The federal government put out a set of new discipline guidelines.
Officials from the Departments of Justice and Education say this will help schools get rid of suspensions and expulsions that are too harsh.
They also say there’s a racial gap when it comes to school discipline, saying that black students are more likely to be suspended or expelled.
CPS is one example of that.
Statistics from the U.S. Department of Education have black students making up 45% of total student enrollment.
But black students receive 69% of in-school suspensions, 75.8% of out of school suspensions, and 79.9% of expulsions.
“Racial discrimination in school discipline is a real problem today. It is not just an issue from 30 or 40 or 50 years ago,” said Education Secretary, and former CPS CEO, Arne Duncan. “Schools should remove students from the classroom as a last resort and only for appropriately serious infrastructures like endangering the safety of other students, teachers or themselves.”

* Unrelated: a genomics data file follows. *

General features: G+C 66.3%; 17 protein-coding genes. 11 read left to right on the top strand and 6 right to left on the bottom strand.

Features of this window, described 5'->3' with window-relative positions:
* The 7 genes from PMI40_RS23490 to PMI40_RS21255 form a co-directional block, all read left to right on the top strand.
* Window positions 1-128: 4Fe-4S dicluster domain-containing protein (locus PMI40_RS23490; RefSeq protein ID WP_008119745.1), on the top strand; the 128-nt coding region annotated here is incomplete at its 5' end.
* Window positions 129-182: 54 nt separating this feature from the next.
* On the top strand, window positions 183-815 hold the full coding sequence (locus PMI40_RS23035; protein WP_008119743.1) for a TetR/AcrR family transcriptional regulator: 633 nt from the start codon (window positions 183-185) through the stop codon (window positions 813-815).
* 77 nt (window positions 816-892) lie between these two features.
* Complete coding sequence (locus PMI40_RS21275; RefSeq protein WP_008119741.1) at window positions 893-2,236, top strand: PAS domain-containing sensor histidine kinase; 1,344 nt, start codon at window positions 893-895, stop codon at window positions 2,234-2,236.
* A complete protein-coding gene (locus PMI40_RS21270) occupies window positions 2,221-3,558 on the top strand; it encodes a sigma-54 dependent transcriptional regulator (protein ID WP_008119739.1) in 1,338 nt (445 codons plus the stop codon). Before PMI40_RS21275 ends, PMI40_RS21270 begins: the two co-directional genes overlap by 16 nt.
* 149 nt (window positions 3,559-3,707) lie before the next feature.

“(Zero tolerance policies) can have significant and lasting negative effects on the long term well-being of our young people, increasing their likelihood of future contact with juvenile and criminal justice systems, ” said Attorney General Eric Holder.
The new federal guidelines that Duncan and Holder are pushing include encouraging schools to create positive environments, have officials understand students’ civil rights, and having schools rely on suspensions and expulsions as a last resort.
“This the first Administration to provide guidance to the public on discrimination in school discipline,” said Duncan. “And we want to continue to provide leadership on this critical problem going-forward to ensure equal opportunity for all students.”
CPS officials say they’ve been working on the issue.
“The district has moved away from a disciplinary system of zero tolerance to one that is focused on instructive and corrective responses to misbehavior,” said a CPS statement sent to the Chicago Sun-Times.
The Chicago Teachers Union is pushing to adopt the new guidelines.
“Far too many black and Latino students are suspended, expelled, and forced to drop out of school, creating a school-to-prison pipeline,” the union said in a statement.